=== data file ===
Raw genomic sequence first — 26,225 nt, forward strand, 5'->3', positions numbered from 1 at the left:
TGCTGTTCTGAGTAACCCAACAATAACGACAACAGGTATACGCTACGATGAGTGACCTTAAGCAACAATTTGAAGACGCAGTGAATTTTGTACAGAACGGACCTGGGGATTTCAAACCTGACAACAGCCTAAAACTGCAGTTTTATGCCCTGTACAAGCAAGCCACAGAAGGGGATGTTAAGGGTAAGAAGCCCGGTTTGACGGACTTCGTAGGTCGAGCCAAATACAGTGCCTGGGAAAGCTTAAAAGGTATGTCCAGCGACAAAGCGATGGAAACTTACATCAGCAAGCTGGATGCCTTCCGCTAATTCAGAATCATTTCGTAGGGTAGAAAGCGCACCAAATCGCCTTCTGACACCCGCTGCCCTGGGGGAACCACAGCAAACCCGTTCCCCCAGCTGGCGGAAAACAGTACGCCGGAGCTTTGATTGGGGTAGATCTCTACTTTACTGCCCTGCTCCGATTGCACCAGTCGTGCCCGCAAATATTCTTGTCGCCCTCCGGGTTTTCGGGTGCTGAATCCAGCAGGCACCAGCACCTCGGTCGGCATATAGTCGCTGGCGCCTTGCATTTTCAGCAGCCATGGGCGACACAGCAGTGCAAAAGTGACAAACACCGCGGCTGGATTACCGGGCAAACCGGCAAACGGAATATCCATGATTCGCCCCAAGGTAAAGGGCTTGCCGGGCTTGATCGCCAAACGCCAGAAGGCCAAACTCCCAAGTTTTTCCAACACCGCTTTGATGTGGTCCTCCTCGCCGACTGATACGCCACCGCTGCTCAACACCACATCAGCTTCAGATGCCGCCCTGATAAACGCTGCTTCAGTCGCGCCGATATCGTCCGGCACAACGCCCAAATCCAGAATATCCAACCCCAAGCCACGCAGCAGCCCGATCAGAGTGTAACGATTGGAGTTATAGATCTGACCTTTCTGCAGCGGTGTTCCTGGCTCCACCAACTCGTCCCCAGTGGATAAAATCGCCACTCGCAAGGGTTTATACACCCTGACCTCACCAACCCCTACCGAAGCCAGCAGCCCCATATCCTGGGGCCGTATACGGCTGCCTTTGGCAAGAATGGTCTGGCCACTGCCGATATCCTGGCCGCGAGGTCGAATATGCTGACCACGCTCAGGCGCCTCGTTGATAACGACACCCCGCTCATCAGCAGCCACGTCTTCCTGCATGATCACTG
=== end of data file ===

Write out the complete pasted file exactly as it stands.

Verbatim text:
Raw genomic sequence first — 26,225 nt, forward strand, 5'->3', positions numbered from 1 at the left:
TGCTGTTCTGAGTAACCCAACAATAACGACAACAGGTATACGCTACGATGAGTGACCTTAAGCAACAATTTGAAGACGCAGTGAATTTTGTACAGAACGGACCTGGGGATTTCAAACCTGACAACAGCCTAAAACTGCAGTTTTATGCCCTGTACAAGCAAGCCACAGAAGGGGATGTTAAGGGTAAGAAGCCCGGTTTGACGGACTTCGTAGGTCGAGCCAAATACAGTGCCTGGGAAAGCTTAAAAGGTATGTCCAGCGACAAAGCGATGGAAACTTACATCAGCAAGCTGGATGCCTTCCGCTAATTCAGAATCATTTCGTAGGGTAGAAAGCGCACCAAATCGCCTTCTGACACCCGCTGCCCTGGGGGAACCACAGCAAACCCGTTCCCCCAGCTGGCGGAAAACAGTACGCCGGAGCTTTGATTGGGGTAGATCTCTACTTTACTGCCCTGCTCCGATTGCACCAGTCGTGCCCGCAAATATTCTTGTCGCCCTCCGGGTTTTCGGGTGCTGAATCCAGCAGGCACCAGCACCTCGGTCGGCATATAGTCGCTGGCGCCTTGCATTTTCAGCAGCCATGGGCGACACAGCAGTGCAAAAGTGACAAACACCGCGGCTGGATTACCGGGCAAACCGGCAAACGGAATATCCATGATTCGCCCCAAGGTAAAGGGCTTGCCGGGCTTGATCGCCAAACGCCAGAAGGCCAAACTCCCAAGTTTTTCCAACACCGCTTTGATGTGGTCCTCCTCGCCGACTGATACGCCACCGCTGCTCAACACCACATCAGCTTCAGATGCCGCCCTGATAAACGCTGCTTCAGTCGCGCCGATATCGTCCGGCACAACGCCCAAATCCAGAATATCCAACCCCAAGCCACGCAGCAGCCCGATCAGAGTGTAACGATTGGAGTTATAGATCTGACCTTTCTGCAGCGGTGTTCCTGGCTCCACCAACTCGTCCCCAGTGGATAAAATCGCCACTCGCAAGGGTTTATACACCCTGACCTCACCAACCCCTACCGAAGCCAGCAGCCCCATATCCTGGGGCCGTATACGGCTGCCTTTGGCAAGAATGGTCTGGCCACTGCCGATATCCTGGCCGCGAGGTCGAATATGCTGACCACGCTCAGGCGCCTCGTTGATAACGACACCCCGCTCATCAGCAGCCACGTCTTCCTGCATGATCACTG